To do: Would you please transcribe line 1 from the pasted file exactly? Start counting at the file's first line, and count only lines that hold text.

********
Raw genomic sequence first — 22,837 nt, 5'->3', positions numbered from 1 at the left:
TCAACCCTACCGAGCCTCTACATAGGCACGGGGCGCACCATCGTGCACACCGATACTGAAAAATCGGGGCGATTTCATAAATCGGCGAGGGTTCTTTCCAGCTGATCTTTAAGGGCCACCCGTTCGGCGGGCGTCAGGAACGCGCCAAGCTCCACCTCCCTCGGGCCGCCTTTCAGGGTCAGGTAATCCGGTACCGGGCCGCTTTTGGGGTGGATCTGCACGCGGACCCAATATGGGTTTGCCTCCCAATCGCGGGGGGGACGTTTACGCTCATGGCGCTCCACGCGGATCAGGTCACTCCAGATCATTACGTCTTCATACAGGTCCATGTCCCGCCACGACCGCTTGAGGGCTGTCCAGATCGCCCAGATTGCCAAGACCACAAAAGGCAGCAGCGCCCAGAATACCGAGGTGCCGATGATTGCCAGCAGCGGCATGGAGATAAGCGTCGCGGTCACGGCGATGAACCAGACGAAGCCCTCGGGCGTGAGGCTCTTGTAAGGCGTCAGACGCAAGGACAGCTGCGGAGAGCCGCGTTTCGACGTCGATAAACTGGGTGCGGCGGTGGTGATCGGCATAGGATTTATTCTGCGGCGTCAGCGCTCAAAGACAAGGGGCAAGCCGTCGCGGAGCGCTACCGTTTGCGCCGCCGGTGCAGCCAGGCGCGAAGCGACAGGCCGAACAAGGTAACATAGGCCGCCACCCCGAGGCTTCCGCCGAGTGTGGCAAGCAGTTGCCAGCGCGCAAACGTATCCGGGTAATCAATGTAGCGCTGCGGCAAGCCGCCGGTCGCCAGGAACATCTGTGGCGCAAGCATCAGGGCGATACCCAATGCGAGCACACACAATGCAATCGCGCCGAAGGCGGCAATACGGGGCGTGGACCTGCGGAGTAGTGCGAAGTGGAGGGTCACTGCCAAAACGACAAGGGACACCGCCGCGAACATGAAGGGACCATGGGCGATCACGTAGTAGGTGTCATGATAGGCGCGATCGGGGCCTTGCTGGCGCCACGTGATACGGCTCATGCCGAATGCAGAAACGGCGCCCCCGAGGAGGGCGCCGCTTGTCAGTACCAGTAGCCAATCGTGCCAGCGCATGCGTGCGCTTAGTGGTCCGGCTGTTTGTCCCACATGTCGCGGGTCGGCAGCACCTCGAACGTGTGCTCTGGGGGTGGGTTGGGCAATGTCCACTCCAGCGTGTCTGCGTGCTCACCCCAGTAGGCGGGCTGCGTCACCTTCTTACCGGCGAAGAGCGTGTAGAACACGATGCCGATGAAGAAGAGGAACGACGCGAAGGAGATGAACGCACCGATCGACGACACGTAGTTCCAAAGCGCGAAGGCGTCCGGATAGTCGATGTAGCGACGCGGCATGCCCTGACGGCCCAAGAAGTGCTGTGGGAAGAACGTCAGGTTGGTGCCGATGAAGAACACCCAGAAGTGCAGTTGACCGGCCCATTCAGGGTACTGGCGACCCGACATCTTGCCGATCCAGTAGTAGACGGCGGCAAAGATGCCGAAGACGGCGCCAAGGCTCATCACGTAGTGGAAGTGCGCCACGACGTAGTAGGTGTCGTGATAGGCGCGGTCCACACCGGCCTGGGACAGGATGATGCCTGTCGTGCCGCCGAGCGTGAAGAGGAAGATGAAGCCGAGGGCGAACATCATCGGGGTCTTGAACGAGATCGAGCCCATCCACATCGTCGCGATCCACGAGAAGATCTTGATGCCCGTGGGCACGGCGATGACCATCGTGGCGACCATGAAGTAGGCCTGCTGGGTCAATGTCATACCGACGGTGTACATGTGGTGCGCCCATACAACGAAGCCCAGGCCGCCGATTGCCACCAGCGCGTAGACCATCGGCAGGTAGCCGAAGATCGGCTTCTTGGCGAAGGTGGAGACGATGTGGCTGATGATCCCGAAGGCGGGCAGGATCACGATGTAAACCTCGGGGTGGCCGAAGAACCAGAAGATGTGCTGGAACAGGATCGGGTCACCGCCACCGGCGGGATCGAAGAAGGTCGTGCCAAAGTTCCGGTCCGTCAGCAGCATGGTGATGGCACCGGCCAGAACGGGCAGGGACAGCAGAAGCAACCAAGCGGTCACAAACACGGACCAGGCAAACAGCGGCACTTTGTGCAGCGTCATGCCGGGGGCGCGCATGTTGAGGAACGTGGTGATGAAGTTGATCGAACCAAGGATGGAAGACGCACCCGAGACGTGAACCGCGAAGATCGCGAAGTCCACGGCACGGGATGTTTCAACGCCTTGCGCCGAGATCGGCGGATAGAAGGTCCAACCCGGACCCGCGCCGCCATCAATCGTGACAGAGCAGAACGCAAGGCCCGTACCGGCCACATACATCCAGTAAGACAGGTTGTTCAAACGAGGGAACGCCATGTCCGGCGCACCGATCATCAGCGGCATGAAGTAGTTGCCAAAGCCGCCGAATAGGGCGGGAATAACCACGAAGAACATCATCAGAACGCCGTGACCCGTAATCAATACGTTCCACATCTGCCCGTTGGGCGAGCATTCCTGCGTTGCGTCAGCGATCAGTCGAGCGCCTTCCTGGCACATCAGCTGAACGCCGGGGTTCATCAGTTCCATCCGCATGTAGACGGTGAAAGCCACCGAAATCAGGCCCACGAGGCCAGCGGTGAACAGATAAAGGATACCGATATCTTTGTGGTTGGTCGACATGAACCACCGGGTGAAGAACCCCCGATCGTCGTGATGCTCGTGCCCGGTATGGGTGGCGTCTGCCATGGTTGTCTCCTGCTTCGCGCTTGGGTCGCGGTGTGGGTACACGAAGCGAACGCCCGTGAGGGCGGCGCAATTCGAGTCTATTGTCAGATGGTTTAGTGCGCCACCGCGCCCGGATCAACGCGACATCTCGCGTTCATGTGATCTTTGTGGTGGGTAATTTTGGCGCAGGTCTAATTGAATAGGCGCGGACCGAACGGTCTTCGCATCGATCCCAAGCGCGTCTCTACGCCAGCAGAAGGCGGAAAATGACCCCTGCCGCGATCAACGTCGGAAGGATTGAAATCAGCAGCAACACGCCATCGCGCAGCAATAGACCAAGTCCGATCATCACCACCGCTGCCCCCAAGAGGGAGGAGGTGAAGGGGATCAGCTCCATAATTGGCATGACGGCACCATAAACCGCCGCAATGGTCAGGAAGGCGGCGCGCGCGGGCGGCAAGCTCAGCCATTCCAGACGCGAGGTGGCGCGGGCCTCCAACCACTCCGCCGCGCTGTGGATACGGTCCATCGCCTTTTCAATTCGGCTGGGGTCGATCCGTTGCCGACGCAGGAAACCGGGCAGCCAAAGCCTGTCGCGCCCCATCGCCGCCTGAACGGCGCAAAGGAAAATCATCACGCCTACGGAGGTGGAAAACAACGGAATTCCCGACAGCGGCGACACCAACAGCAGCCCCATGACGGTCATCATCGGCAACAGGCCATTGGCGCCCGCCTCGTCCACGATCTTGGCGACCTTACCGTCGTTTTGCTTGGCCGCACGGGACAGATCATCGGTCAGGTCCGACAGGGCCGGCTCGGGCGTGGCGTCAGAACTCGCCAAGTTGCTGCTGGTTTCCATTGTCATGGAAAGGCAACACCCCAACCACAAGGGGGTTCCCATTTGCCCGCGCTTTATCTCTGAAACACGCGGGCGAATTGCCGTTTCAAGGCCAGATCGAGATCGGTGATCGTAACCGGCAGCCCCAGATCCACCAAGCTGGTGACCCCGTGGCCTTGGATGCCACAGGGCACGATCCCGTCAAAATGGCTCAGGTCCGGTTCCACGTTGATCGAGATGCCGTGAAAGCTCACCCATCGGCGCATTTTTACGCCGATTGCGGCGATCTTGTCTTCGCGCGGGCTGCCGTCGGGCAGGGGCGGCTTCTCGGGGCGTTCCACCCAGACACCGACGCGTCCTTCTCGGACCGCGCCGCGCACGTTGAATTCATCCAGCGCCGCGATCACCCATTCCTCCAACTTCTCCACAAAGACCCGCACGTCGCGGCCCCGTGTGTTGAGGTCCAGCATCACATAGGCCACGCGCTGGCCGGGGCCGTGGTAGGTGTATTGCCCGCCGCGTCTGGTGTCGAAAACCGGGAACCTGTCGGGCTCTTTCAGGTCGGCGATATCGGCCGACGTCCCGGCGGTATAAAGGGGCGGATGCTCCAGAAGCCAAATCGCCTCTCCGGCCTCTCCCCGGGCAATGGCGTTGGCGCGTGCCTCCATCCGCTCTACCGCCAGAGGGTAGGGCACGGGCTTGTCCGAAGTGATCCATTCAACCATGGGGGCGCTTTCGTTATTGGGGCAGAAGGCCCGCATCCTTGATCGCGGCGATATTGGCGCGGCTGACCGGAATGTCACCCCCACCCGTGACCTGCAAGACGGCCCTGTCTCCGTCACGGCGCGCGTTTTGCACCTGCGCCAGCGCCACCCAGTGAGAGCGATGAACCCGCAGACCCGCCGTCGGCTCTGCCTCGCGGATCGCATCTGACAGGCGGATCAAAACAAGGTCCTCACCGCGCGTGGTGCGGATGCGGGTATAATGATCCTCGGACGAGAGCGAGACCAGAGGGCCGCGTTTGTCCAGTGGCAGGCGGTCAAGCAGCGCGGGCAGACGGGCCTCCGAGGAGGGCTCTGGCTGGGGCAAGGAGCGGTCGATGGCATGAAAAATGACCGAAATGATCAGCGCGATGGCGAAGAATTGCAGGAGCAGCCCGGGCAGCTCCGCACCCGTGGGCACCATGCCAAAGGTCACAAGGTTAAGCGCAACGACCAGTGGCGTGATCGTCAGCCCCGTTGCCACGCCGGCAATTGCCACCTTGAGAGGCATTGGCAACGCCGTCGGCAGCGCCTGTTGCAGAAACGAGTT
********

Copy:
Raw genomic sequence first — 22,837 nt, 5'->3', positions numbered from 1 at the left: